The Harding Law Firm News

Diving Into the Legal Rights of Pool Owners

The Harding Law Firm - Monday, August 18, 2014
The splashing, the diving, the cannon balls are all part of the joys of a backyard swimming pool. But before you call a contractor or get a do-it-yourself kit, it’s vital you’re aware of your responsibilities. A swimming pool in your yard may seem like the perfect summer past-time, but it represents one of the biggest legal and financial risks associated with your home. The risks of accidental drowning are very real, and your legal liabilities are clear. 
Here is what you need to know about the legalities of owning a swimming pool: 

1)    If you are the owner of the pool, you are the person who has the responsibility for the safety of your family, your guests and even people you haven’t invited onto your property. If you don’t take reasonable measures to ensure your pool is secure, you open yourself to the possibility of a liability lawsuit in the event of an injury or a drowning death. 

2)    Most insurance policies and many town ordinances require that private pools be fenced with barriers that are at least 4-feet high and completely surround the pool. The gates in the fence should be self-closing and securely latched, and the latches should not be accessible to children. 

3)    Invest in a pool cover to use whenever the pool is not in use. You can also purchase a pool alarm you can set to sound if the water is disturbed. 

4)    You or another adult you trust should personally supervise pool use, and you should insist that adult guests be present whenever their children use the pool. You and other adult members of your household should be trained in CPR, so that you have the necessary emergency skills in case of an accident 

5)    Make sure you have lifesaving equipment within easy reach of the pool. 

6)    Your homeowner’s insurance must cover the fact that you have a private pool. Make sure you have a minimum of $1 million in accident coverage associated with the pool in your policy and possibly even more. Even if you post warning signs near your pool, or advise guests that they swim at their own risk, you still remain legally liable for their safety, and your insurance cover should reflect this. 

Be aware of your responsibilities, stay alert and control the number of bathers in your pool, and your summer will go along swimmingly. Enjoy your pool!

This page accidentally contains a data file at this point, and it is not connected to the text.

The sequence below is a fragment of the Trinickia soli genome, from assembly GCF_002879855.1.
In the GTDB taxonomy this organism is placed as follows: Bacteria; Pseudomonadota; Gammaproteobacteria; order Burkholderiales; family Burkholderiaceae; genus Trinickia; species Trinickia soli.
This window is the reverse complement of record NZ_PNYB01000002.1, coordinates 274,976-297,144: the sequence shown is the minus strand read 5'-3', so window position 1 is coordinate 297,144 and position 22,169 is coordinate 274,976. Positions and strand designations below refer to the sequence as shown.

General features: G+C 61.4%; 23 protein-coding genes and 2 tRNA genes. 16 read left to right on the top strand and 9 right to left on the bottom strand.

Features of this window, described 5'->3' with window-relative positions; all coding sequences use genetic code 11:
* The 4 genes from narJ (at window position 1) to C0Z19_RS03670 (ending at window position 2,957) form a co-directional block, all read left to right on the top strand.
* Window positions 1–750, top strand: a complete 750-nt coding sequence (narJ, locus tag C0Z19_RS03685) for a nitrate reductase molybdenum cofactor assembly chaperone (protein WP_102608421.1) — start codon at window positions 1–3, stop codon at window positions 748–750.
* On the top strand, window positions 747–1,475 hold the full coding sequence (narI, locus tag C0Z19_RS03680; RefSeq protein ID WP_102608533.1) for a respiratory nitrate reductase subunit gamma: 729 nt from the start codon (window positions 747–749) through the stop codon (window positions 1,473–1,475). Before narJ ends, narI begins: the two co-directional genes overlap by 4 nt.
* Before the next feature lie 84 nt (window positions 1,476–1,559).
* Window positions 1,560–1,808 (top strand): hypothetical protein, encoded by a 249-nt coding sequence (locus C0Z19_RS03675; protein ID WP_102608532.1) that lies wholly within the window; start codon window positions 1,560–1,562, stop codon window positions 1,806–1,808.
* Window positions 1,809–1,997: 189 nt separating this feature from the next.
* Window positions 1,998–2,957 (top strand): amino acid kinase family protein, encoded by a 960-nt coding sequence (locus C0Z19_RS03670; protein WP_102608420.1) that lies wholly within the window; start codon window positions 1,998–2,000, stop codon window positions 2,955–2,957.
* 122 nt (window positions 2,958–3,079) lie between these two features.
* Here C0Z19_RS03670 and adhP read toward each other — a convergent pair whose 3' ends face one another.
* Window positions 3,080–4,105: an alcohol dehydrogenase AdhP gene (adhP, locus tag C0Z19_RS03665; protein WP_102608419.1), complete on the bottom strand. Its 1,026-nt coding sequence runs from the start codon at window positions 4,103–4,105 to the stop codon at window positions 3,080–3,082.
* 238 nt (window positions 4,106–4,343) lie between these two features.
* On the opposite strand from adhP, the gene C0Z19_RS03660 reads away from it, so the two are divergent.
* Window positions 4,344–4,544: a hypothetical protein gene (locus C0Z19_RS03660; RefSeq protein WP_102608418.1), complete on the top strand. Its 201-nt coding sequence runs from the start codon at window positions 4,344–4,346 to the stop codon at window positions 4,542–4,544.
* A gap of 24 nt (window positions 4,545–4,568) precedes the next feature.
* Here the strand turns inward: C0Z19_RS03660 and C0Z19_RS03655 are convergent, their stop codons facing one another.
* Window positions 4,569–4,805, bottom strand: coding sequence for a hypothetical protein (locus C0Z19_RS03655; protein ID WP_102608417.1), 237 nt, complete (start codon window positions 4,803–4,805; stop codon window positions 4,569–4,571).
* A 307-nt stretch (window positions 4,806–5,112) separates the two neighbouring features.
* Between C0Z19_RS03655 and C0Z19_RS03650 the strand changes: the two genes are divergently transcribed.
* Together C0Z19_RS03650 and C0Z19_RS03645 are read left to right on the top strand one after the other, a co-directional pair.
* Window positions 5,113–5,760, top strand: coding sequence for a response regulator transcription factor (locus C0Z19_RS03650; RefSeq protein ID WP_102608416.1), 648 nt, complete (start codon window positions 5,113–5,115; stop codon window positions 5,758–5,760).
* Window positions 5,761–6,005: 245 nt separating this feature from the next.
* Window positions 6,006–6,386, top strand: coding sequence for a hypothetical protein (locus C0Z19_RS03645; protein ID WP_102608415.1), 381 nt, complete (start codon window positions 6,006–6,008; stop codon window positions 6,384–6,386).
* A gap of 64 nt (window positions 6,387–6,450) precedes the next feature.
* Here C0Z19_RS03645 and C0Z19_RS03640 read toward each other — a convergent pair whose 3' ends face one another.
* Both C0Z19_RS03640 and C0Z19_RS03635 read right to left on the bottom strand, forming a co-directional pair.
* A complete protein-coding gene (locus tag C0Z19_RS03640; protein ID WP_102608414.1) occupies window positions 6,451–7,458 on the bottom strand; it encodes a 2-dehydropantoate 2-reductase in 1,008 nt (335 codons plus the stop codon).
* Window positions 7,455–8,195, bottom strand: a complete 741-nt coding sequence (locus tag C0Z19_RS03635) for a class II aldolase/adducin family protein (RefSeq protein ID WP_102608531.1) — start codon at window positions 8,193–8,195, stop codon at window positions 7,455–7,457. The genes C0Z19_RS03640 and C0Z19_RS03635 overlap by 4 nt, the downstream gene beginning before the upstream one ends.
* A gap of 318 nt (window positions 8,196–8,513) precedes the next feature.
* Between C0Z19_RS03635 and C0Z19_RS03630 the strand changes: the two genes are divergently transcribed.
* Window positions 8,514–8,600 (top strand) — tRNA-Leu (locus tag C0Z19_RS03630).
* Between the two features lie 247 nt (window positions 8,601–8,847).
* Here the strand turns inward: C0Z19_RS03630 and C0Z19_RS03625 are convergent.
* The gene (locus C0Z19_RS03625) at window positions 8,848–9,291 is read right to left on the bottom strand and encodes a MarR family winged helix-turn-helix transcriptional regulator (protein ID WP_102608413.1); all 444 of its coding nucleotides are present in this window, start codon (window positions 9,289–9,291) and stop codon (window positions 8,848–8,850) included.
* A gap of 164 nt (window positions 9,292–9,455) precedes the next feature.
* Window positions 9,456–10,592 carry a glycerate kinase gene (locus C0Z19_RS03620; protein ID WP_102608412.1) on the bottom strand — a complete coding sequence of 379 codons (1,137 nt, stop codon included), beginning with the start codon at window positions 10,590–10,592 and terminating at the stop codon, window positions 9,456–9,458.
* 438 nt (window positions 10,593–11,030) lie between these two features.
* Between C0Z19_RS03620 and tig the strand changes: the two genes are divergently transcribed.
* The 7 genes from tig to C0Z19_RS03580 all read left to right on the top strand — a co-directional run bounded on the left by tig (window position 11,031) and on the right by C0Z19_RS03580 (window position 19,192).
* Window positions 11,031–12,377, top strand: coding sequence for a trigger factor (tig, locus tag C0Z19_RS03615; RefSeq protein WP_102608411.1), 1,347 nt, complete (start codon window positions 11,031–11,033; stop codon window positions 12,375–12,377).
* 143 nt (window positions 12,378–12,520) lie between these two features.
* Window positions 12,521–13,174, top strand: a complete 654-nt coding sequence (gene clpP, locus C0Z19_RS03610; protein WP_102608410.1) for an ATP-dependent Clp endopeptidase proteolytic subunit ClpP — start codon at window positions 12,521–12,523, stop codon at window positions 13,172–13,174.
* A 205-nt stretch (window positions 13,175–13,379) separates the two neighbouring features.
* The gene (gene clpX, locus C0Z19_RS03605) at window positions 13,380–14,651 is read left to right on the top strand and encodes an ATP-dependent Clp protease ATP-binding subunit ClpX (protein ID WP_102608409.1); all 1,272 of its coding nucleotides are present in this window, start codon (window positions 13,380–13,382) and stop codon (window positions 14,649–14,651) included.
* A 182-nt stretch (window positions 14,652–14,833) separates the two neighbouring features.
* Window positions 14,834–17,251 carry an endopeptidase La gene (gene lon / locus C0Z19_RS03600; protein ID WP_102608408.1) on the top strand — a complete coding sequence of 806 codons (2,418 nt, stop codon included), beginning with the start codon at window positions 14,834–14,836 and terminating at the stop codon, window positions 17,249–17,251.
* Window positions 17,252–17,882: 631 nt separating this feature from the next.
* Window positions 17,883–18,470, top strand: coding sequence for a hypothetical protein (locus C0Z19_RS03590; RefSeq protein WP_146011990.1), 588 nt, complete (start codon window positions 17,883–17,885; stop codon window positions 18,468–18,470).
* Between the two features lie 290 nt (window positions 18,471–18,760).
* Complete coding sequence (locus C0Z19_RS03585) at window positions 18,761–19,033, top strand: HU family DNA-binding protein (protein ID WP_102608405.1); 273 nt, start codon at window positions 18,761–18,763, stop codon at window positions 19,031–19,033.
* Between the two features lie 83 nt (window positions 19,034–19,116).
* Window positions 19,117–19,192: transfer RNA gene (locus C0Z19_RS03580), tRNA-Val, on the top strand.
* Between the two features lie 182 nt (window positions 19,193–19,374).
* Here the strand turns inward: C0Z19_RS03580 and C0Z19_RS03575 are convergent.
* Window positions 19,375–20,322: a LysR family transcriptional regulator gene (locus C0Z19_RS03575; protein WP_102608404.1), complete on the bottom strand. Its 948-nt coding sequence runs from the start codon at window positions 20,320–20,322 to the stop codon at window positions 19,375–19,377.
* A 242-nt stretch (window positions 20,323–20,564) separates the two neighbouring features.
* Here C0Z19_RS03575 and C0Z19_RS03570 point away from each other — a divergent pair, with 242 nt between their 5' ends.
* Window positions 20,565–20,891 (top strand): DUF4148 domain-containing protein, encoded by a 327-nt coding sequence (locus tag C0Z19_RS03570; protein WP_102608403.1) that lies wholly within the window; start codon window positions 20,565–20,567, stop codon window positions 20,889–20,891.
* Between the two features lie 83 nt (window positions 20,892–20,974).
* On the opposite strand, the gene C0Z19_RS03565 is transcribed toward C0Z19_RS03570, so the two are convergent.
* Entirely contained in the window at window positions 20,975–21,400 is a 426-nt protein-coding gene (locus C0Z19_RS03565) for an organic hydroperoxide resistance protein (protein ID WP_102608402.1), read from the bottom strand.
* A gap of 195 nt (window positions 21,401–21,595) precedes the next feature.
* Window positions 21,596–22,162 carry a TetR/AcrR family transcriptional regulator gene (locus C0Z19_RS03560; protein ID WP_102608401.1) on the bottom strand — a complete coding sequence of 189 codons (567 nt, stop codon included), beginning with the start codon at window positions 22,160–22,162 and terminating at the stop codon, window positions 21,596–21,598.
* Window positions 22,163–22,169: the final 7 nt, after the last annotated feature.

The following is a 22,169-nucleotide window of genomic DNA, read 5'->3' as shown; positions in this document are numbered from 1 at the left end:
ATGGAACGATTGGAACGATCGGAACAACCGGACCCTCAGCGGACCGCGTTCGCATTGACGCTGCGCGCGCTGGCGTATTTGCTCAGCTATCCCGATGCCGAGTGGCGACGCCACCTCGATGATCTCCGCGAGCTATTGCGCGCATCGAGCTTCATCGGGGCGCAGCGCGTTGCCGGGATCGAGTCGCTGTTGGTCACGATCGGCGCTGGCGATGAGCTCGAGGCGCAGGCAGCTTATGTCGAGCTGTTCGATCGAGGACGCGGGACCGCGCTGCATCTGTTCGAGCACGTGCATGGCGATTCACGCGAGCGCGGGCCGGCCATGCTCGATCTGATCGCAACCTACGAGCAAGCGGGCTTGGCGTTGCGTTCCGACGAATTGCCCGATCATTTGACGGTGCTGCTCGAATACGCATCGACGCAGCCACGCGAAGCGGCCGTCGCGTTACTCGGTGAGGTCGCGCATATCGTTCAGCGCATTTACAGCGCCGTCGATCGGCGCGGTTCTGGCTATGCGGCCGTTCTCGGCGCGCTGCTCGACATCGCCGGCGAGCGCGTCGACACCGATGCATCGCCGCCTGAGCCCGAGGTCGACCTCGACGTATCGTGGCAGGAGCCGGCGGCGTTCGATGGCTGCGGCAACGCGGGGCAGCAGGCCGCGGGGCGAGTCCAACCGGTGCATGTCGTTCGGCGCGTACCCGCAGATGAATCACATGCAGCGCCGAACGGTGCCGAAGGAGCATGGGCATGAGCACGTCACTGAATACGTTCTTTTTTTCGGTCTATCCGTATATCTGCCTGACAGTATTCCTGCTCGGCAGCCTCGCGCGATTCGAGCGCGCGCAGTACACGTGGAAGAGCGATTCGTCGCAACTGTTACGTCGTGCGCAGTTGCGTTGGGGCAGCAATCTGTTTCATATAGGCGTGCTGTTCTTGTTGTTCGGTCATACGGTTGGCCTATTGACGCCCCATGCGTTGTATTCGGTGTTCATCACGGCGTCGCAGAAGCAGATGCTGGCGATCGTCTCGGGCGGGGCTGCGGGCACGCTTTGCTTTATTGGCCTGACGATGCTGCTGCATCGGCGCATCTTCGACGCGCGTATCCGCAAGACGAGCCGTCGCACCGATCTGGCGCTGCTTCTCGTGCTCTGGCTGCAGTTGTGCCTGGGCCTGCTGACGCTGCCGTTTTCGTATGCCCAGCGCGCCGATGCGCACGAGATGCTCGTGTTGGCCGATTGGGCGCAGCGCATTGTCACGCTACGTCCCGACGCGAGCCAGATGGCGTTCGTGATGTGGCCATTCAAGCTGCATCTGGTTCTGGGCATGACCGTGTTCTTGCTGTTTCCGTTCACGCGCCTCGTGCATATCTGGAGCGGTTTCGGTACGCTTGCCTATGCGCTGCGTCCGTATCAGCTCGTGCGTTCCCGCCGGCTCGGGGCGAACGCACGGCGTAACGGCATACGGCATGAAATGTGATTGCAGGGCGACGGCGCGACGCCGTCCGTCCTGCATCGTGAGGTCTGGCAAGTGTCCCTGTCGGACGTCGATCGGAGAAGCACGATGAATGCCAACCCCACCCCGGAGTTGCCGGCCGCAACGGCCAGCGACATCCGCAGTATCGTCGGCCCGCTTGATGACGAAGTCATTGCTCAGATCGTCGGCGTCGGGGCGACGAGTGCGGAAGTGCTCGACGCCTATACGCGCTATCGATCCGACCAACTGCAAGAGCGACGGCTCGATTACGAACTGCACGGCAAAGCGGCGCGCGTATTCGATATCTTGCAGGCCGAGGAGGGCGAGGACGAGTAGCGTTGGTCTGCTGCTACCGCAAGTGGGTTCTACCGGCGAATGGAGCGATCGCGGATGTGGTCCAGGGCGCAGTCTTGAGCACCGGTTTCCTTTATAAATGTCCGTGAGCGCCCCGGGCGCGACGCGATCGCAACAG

Summer Vacation: How Non-Custodial Parents Can Make The Most Of It

The Harding Law Firm - Friday, August 08, 2014

It’s August, the most popular month for family vacations. If you’re a parent without custody of your kids, a little pre-planning will help make the time a wonderful memory. Whether you’re going to the beach, or swimming and picnicking in your own backyard, here are some tips to making the most of your time together: 

1)    Follow the Visitation Schedule: Your kids are counting on it, so don’t disappoint them. If for some reason you need to adjust the schedule, let your ex-spouse and children know as soon as you can. Then schedule another vacation time. 

2)    Make the kids the center of attention. Let them help choose activities and outings. This is an ideal opportunity to get to know their likes and dislikes. At the same time, share with your children your memories of family vacations, and be sure to form new traditions. 

3)    Parents should work together as much as possible to ensure a smooth transition to both homes for the children. Always make them feel welcome in your home. 

4)    Prepare space for vacation visits. If it’s a hotel room, make sure there are enough beds and perhaps a kitchen area for convenient family meals. If you’re vacationing at home, have a separate room for your child, and stock it with some of their favorite toys or games. Give your child the comforts of home, such as their toys, games and snacks. If you have a teenager, be sure to give them plenty of space. 

5)    Be attuned to your child’s needs. If they want constant activity, plan outings to lakes, swimming pools, amusement parks, firework shows, or anything else they come up with. If they prefer quiet time, plan to play cards, lie in a hammock, watch movies or let them sleep in. 

With a bit of planning, you and your kids can celebrate summer with one of the best vacations ever for all of you!